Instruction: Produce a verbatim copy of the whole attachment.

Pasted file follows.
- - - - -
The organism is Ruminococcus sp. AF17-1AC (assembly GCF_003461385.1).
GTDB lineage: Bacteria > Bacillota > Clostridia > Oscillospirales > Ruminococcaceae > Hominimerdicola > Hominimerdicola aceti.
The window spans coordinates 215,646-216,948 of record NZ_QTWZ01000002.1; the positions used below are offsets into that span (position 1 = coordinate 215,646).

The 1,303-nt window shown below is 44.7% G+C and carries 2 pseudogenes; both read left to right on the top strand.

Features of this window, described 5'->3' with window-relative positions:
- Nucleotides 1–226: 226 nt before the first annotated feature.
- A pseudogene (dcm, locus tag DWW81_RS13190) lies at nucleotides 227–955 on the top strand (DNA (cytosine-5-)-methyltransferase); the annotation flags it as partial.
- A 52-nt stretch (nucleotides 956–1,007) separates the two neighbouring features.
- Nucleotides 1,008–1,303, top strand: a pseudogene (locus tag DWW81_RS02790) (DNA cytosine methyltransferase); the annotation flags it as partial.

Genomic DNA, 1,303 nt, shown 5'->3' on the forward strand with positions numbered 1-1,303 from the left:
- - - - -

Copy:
The organism is Ruminococcus sp. AF17-1AC (assembly GCF_003461385.1).
GTDB lineage: Bacteria > Bacillota > Clostridia > Oscillospirales > Ruminococcaceae > Hominimerdicola > Hominimerdicola aceti.
The window spans coordinates 215,646-216,948 of record NZ_QTWZ01000002.1; the positions used below are offsets into that span (position 1 = coordinate 215,646).

The 1,303-nt window shown below is 44.7% G+C and carries 2 pseudogenes; both read left to right on the top strand.

Features of this window, described 5'->3' with window-relative positions:
- Nucleotides 1–226: 226 nt before the first annotated feature.
- A pseudogene (dcm, locus tag DWW81_RS13190) lies at nucleotides 227–955 on the top strand (DNA (cytosine-5-)-methyltransferase); the annotation flags it as partial.
- A 52-nt stretch (nucleotides 956–1,007) separates the two neighbouring features.
- Nucleotides 1,008–1,303, top strand: a pseudogene (locus tag DWW81_RS02790) (DNA cytosine methyltransferase); the annotation flags it as partial.

Genomic DNA, 1,303 nt, shown 5'->3' on the forward strand with positions numbered 1-1,303 from the left: